Odds are good that the very concept of socks and sandals conjures up shudder-inducing visions of old weird dudes in white crews and Birkenstocks. Or like, Tevas.
Does anyone else remember when EVERY DUDE ALIVE was wearing Tevas -- the “sport sandals” with the two cross straps and the one long strap connecting them -- and they were considered trendy and hip, even for guys NOT wearing them to perform some kind of deep-woods parkour but who were just loping down to the local Musicland for the new Gin Blossoms CD?
Apparently some people do, because a cursory Internet search turned up a blog post that collects a bunch of 90s-era photographs of dudes in 90s-fashionable sandals. DUDES OF THE 1990s, WHERE DID YOU GET THE IDEA THAT WE ALL WANTED TO SEE YOUR FEET? (Don’t click on that link unless you’re really weird. Just a warning. Even if you don’t feel weird now, you’ll feel pretty weird after.)
The first time I saw socks and sandals combined on a non-elderly non-man was during my high school trip to Europe (which I realize makes me sound like the spoiledest child this side of Veruca Salt, but my dad really worked hard to be able to afford for me to go). A few of the offbeat yet mesmerizing senior girls I secretly worshipped made a special trip to a Birkenstock outlet in Germany, and came back with bunches of two-strap sandals which they proceeded to wear with marled boot socks for the rest of the trip.
I was confused, and yet irresistably attracted. I hated sandals at the time, associating them with the like SO SHALLOW beach culture of the South Florida city where I grew up, but wearing them with SOCKS seemed like the ultimate fuck-you subversion of this usually light and hot-weather-friendly shoe.
SEE, I overthought everything EVEN AS A TEENAGER.
Point being, I’ve been obsessed with this look for years. I never did warm up to barefooted sandal wearing, for a couple reasons. For one, if I don’t have an IMMACULATE pedicure? Nobody is seeing my feet. Also, my feet are on the large-ish side (I wear a 10 or an 11, depending on the shoe) and I feel, probably ridiculously, that they look superenormous in sandals.
Also also, I’ve never in my life encountered a pair of sandals that didn’t give me a hundred blisters pretty much immediately upon putting them on. And the idea of wearing open shoes in urban environments? Seems like asking for several varieties of disasters and disease, even if the protection socks offer is mostly psychological. (To be fair, if I’m not wearing sandals with socks, I’m wearing Dr. Martens boots, so obviously I take my foot-protection kind of overly seriously. I also have small anxiety attacks when I see formerly sandal-clad people walking through TSA security barefooted, AND THOSE AREN’T EVEN MY FEET.)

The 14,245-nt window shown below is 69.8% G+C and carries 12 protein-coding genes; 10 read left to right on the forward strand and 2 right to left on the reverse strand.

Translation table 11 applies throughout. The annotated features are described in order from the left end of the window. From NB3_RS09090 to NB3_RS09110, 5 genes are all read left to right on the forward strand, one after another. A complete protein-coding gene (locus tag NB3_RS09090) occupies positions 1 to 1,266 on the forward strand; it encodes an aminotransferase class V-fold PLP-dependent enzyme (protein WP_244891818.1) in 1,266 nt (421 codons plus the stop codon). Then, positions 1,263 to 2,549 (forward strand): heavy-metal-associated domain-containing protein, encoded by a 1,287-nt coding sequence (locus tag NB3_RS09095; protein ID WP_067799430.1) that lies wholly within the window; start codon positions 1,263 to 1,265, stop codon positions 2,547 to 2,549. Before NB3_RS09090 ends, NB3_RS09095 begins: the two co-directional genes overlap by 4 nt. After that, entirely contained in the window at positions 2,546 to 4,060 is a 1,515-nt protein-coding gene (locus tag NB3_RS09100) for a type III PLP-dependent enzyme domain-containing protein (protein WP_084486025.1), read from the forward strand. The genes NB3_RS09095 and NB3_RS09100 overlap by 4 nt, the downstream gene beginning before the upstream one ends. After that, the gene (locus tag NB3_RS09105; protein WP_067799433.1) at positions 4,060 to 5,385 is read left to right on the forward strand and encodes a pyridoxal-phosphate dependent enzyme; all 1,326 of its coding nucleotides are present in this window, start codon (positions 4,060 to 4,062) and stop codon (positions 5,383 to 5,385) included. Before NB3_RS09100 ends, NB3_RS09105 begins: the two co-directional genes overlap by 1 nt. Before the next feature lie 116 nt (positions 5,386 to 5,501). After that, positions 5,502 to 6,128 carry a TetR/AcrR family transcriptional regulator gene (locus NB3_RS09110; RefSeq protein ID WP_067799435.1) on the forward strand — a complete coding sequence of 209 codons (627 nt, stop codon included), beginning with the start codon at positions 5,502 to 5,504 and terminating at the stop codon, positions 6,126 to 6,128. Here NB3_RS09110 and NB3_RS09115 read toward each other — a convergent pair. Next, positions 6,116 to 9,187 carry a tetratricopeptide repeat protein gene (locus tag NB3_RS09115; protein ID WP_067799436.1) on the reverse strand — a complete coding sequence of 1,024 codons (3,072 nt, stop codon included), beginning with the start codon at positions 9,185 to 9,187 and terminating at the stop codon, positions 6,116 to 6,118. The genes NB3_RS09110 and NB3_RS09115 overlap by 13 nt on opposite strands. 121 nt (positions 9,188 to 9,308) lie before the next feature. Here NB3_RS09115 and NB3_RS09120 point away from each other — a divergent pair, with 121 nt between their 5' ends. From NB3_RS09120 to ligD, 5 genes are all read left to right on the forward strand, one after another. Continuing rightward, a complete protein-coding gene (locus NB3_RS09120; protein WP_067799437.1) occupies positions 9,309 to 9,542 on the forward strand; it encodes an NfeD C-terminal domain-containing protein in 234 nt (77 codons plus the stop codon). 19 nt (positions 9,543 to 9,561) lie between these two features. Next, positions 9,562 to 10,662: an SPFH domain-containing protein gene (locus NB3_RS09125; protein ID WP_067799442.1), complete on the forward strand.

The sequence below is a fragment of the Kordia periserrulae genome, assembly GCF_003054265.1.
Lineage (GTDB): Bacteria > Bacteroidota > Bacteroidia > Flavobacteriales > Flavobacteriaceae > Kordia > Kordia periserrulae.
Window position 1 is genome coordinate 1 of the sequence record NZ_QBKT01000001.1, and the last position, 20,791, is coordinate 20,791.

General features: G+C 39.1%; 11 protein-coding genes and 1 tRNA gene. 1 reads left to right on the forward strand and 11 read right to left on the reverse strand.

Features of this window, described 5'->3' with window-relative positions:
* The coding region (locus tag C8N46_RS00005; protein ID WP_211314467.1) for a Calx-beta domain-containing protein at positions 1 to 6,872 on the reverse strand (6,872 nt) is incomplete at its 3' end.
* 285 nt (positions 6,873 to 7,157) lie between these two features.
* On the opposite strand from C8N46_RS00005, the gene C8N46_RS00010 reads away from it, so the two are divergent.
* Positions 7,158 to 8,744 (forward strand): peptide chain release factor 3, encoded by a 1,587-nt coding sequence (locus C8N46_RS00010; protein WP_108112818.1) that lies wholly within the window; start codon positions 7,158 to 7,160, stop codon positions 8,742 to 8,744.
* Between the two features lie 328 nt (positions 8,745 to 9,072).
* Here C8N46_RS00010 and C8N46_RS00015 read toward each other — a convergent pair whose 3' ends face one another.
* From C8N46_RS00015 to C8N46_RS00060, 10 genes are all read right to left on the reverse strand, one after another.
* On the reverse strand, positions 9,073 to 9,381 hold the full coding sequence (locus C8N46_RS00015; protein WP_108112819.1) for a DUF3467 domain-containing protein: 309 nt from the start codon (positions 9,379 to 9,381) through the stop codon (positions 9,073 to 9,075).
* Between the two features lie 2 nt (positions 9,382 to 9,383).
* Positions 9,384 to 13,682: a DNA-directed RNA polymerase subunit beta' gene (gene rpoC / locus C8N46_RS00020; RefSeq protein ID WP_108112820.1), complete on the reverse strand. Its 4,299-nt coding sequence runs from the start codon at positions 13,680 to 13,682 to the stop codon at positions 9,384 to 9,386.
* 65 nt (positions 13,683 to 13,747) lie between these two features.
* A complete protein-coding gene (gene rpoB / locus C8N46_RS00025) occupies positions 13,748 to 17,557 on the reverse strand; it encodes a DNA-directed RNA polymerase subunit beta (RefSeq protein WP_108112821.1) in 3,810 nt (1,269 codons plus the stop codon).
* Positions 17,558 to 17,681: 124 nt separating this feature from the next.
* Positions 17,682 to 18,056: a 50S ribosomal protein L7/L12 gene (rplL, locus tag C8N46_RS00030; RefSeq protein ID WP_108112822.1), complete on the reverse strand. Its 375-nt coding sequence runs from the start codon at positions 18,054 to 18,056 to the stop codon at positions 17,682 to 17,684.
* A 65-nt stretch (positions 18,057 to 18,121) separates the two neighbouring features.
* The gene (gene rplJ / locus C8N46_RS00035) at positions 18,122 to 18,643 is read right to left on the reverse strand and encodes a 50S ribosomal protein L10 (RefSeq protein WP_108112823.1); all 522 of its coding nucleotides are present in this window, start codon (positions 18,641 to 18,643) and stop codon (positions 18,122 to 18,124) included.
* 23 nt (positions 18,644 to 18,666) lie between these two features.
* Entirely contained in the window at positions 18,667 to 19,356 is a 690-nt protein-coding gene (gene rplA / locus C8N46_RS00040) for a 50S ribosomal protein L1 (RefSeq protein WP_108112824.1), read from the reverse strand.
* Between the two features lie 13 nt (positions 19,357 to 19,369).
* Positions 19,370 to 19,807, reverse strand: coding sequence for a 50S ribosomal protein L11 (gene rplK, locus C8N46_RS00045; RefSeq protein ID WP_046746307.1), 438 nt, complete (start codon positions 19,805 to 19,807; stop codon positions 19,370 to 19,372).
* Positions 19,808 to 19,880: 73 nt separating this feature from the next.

I do, however, really love socks. Once the warm weather settles in (and tights get put away -- although I do also sometimes wear sandals with TIGHTS in the spring and fall) I wear ankle socks with lace-up oxfords and boots and my stable of natural-fiber dresses all summer long. So wearing those socks with the few cute pairs of sandals I own makes logical sense, right? RIGHT?
Let’s define our terms: What counts as a sandal? For my purposes I’m going to define a sandal as any shoe that is open across the vamp, and with either an open toe or an open heel (or both). You can disagree. I’m sure some of you will, and argue that these are techincally peeptoes or whatever weird-ass names they give shoes now. This is my do-this-don’t, though.
What follows is my own highly subjective socks-and-sandals advice, collected over years of field research. And obviously? This is not exclusive and authoritative. These are MY ridiculous and arbitrary rules. You make up your own and wear whatever the hell you want, guys. If you love it you will rock the shit out of it.